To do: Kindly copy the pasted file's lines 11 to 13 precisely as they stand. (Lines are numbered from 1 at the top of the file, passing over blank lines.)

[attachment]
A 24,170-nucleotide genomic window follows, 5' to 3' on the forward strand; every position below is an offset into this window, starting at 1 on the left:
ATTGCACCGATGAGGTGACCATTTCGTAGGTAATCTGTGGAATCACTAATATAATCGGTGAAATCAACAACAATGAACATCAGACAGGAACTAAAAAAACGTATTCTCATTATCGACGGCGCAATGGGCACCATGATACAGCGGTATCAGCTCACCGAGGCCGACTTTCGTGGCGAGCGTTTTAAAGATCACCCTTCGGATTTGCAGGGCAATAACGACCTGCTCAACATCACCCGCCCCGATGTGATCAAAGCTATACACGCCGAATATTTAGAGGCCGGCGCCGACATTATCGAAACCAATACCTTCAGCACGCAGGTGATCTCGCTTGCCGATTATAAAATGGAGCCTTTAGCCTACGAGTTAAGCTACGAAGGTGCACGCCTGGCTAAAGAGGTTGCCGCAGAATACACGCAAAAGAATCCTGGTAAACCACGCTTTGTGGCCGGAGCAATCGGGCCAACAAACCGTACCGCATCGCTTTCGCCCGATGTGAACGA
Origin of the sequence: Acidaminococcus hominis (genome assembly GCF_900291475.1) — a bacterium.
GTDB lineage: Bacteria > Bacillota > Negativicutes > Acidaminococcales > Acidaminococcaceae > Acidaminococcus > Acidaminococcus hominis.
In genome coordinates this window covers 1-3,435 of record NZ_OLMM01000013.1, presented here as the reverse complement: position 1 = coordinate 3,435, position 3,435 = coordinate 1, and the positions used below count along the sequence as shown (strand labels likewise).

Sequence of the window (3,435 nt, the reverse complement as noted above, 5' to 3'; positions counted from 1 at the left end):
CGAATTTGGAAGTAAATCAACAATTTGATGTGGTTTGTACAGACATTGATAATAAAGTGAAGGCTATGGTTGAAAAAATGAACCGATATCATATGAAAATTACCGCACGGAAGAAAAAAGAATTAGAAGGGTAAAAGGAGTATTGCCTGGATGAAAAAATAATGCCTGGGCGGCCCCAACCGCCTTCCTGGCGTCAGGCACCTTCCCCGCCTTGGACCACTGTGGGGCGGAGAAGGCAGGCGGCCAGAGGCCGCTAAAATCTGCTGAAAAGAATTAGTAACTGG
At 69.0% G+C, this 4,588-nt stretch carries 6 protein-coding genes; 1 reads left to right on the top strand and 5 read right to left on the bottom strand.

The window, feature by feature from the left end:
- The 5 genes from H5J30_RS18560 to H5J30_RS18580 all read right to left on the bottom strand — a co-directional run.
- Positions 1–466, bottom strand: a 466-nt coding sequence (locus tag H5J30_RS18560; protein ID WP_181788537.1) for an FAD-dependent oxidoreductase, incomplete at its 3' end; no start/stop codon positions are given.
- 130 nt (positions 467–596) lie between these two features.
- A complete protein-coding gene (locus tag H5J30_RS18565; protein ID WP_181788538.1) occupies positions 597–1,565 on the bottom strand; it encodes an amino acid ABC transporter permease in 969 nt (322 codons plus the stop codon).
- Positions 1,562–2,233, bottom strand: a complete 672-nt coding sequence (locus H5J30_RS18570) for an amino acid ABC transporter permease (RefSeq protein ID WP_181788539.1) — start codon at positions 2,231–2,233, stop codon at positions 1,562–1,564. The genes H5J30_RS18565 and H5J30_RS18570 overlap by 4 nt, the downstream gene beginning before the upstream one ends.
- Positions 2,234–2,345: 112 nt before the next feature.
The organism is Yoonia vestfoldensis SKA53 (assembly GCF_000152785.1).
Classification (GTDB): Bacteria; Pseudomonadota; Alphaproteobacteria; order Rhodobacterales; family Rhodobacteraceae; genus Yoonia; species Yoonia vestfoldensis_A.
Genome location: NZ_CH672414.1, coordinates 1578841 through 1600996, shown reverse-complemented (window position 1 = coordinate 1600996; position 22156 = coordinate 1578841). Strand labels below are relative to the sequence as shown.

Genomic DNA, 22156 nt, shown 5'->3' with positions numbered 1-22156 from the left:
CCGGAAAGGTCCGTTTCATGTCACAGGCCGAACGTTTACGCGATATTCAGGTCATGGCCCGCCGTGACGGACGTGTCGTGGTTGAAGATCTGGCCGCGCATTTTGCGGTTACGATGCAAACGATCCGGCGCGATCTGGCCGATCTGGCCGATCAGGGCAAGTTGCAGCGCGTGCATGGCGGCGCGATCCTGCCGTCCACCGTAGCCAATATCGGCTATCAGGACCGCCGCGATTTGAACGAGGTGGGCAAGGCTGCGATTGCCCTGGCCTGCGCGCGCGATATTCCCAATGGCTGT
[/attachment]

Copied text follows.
- Positions 1–466, bottom strand: a 466-nt coding sequence (locus tag H5J30_RS18560; protein ID WP_181788537.1) for an FAD-dependent oxidoreductase, incomplete at its 3' end; no start/stop codon positions are given.
- 130 nt (positions 467–596) lie between these two features.
- A complete protein-coding gene (locus tag H5J30_RS18565; protein ID WP_181788538.1) occupies positions 597–1,565 on the bottom strand; it encodes an amino acid ABC transporter permease in 969 nt (322 codons plus the stop codon).